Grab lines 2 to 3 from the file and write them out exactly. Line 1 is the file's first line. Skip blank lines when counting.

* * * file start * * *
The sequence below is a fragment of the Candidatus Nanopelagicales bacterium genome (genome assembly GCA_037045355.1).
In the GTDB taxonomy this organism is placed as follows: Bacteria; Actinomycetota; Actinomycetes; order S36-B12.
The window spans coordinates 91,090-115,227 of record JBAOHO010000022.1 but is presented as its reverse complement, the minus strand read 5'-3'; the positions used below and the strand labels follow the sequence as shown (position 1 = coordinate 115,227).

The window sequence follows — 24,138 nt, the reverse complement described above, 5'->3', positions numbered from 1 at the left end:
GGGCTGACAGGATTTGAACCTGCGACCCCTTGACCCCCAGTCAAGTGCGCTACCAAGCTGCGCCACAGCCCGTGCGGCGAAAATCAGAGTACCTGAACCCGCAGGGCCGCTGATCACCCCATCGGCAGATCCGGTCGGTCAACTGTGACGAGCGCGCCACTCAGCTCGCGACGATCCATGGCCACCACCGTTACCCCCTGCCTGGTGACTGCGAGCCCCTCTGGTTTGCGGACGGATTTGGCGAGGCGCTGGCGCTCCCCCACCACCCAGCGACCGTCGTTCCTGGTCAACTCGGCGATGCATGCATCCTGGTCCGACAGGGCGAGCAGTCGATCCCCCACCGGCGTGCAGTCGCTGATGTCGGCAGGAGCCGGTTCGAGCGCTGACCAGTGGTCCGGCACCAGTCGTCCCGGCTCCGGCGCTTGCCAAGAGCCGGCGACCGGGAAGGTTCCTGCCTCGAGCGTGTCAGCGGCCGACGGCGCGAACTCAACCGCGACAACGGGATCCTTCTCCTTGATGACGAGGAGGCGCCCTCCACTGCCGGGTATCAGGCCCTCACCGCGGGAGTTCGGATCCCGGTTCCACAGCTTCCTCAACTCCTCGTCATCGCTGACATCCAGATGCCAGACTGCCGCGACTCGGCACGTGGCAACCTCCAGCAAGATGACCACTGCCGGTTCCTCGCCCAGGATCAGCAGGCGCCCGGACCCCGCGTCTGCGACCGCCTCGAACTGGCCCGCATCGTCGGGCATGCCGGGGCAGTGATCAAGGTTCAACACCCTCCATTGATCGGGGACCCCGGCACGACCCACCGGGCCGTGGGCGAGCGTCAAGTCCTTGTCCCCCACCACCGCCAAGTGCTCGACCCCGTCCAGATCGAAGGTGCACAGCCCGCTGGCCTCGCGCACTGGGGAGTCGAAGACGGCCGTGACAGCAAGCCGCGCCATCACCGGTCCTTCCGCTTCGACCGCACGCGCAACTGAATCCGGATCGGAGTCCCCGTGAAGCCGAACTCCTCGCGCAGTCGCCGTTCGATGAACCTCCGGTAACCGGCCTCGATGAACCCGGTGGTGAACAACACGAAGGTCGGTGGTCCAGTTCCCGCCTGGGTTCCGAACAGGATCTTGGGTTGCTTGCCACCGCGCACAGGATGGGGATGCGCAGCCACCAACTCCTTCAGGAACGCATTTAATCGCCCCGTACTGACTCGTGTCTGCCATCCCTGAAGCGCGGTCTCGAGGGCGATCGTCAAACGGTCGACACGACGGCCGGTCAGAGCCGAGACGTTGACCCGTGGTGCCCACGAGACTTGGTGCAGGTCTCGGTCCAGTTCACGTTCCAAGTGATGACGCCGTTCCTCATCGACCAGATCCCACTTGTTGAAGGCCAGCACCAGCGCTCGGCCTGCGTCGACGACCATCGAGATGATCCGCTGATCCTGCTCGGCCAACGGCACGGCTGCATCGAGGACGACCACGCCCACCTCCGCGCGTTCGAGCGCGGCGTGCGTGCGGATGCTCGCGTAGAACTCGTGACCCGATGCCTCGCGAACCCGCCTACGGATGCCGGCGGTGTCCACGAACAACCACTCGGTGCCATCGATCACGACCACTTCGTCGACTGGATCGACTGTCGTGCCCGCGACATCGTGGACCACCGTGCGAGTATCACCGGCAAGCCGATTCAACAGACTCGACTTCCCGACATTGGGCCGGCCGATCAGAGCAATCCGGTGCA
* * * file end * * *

In the GTDB taxonomy this organism is placed as follows: Bacteria; Actinomycetota; Actinomycetes; order S36-B12.
The window spans coordinates 91,090-115,227 of record JBAOHO010000022.1 but is presented as its reverse complement, the minus strand read 5'-3'; the positions used below and the strand labels follow the sequence as shown (position 1 = coordinate 115,227).